Non-Fiction

Here at Shiny we are proud of our non-fiction section. Largely thanks to the enthusiasm of our excellent reviewers, we cover a very wide range of subject matter, including books that often get neglected on the otherwise excellent book blogs. This issue has, I think, the largest non-fiction selection ever, with no fewer than fifteen…

Reprints

As the nights are drawing in (or the opposite, depending upon which hemisphere you’re in), why not curl up with a reprint or two? In this issue, they range across the decades and even centuries, and there is plenty to entertain, surprise, and value. If you’re in the mood for something Victorian, then why not…

BookBuzz

Interview with Rowland Manthorpe and Kirstin Smith The authors of the hilarious debut novel, Confidence, talk about writing as a team and the pleasures and perils of university learning. Spotlight on Publishers: NYRB We love NYRB classics here at Shiny and couldn’t be more thrilled to discuss life at the publishing house with Editorial Director,…

FICTION

We think a good book read at the right time is the perfect read, whatever the season!  Our summer fiction list therefore features our usual blend of all kinds of novel, including plenty in translation. Contemporary and 20th C life: The suspenseful Before the Fall by Noah Hawley is set on Martha’s Vineyard. Chains of…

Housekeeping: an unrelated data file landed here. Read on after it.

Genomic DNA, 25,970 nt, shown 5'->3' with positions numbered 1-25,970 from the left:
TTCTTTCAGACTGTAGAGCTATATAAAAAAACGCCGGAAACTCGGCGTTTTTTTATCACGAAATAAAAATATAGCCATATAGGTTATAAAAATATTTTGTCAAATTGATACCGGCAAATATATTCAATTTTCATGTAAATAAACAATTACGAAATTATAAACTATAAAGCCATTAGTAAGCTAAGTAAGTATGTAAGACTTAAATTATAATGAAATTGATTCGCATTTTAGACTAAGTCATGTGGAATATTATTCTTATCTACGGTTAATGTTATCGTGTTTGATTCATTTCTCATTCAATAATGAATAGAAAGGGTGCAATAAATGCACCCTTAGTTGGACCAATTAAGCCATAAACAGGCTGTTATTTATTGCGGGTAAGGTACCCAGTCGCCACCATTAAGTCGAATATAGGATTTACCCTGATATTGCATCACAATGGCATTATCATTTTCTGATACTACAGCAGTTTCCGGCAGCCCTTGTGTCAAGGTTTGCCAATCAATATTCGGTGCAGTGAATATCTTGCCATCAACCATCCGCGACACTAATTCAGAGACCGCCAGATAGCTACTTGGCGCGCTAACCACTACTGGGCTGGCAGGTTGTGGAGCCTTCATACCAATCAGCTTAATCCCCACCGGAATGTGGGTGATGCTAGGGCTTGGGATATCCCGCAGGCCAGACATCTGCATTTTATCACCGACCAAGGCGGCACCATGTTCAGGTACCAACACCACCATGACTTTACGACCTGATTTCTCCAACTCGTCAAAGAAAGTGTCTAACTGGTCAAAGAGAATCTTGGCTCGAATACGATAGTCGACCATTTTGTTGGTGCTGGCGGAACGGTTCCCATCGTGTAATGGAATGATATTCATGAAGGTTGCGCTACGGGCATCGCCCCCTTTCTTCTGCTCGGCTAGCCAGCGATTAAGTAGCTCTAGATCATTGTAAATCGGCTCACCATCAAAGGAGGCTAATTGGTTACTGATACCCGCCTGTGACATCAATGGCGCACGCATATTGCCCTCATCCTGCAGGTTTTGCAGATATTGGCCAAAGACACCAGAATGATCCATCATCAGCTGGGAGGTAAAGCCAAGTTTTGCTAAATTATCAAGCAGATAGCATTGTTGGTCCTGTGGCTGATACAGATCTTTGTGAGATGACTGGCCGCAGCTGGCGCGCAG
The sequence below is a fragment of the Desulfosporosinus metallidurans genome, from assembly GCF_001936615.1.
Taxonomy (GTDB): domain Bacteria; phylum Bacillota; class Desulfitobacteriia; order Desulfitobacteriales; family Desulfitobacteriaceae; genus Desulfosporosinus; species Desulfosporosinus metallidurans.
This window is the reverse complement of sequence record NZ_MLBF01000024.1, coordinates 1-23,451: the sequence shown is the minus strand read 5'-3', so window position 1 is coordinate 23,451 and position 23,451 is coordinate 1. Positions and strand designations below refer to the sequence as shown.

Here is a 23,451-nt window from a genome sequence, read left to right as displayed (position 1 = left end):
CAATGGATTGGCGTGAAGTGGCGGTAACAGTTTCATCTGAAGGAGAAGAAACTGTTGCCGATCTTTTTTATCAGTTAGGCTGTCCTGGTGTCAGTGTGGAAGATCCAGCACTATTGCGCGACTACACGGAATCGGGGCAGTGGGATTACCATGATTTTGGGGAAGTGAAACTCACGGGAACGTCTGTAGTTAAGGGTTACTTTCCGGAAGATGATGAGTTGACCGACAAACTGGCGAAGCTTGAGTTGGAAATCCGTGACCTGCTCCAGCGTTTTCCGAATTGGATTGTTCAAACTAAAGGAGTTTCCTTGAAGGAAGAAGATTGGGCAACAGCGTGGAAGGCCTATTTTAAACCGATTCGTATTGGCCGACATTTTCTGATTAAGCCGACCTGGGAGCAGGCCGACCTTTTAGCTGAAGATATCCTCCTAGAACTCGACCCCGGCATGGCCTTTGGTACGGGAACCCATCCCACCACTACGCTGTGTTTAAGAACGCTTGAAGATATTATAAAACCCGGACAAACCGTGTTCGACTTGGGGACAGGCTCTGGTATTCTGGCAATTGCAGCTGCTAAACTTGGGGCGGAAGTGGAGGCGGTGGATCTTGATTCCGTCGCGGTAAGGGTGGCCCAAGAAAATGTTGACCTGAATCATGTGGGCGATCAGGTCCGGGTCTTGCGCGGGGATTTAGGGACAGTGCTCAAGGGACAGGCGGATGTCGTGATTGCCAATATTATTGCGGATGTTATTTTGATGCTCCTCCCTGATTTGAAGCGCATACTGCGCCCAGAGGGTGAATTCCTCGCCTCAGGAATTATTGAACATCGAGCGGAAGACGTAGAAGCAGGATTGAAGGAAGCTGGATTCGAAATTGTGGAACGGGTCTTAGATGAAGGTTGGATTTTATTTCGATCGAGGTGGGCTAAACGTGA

NON-FICTION

Welcome to the non-fiction section of Shiny 11.  As always we are covering quite a wide range of themes and topics, though a couple of categories pop up more than once. One such is psychology, into which come three books: Polly Morland, Metamorphosis: Why and How We Change Charles Fernyhough, The Voices Within. Marina Benjamin, The Middlepause:…

REPRINTS

I have to thank my housemate Kirsty – also a reviewer in this issue – for lending her bookshelves for the reprints cover photo this issue. It sets the tone for the sort of books we love in this corner of Shiny New Books: old’uns. Particularly when they’re repackaged as shiny new books that we…